Freedom From Digital Nagging

Jamie Henson:

As a software developer who spends his time in front of some screen or other for the majority of his waking hours, I don’t want to be constantly prodded by some little jumped-up sundial when I clock off. I want out. No form factor, no matter how sleek and aluminium-y, is going to change that. My old watch, a £10 digital from Argos, told the time, and voiced an alarm when I told it to. That’s it. […] The whole point of a smartwatch is that you wear it. It’s there all the time. And that’s horrible.

Me? I don’t wear a watch. I don’t need to know the exact minute of every moment of my life, but on the occasion I do — when I deliver lunch for my kids for instance — I have a phone. How funny: I probably use my phone more as a clock than a phone.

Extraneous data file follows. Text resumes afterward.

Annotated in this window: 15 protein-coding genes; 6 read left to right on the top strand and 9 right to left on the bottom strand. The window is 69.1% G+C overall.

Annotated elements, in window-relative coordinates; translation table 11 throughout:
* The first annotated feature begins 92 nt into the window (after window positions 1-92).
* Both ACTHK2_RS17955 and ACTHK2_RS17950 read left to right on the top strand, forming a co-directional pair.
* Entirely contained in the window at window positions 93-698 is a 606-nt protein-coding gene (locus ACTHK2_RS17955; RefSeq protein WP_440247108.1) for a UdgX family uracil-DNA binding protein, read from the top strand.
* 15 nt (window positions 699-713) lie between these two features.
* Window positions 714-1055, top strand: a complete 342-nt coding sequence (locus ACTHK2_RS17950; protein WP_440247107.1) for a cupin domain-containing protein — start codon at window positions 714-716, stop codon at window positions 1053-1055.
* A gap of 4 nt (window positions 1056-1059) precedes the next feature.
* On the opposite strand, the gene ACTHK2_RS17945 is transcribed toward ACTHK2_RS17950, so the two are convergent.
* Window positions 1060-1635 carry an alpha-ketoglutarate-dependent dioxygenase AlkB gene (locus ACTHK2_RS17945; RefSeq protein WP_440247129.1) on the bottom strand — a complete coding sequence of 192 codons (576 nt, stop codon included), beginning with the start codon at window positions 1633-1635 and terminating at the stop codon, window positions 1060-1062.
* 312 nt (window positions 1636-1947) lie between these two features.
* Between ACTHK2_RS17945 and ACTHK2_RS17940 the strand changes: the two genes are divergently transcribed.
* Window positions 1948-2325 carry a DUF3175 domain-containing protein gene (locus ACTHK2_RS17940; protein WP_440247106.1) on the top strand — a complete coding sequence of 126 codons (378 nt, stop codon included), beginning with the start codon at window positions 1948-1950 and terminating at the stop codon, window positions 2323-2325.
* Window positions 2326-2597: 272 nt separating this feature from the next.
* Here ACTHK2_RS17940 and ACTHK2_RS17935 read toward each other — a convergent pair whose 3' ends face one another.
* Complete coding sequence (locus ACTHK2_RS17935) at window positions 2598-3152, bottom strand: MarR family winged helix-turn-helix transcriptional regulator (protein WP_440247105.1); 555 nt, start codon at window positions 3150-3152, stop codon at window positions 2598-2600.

We need to be punctual, yes, but we don’t need to hurry. I give myself a decently large buffer between things I need to do. With the lunch delivery example, if I need to prepare, pack, and deliver lunch for my kids by 11:40 am on Fridays and it takes about 30 minutes to do that, I’ll give myself 10 extra minutes. I check the clock to see if it’s getting close to 11, and one more time around 11:30. That’s it. Less stress, and I enjoy it more. No need for a watch let alone a constantly nagging smartwatch on my wrist. My phone nags me well enough.

Sometimes I stare at my smartphone and wonder what it would be like to live without it.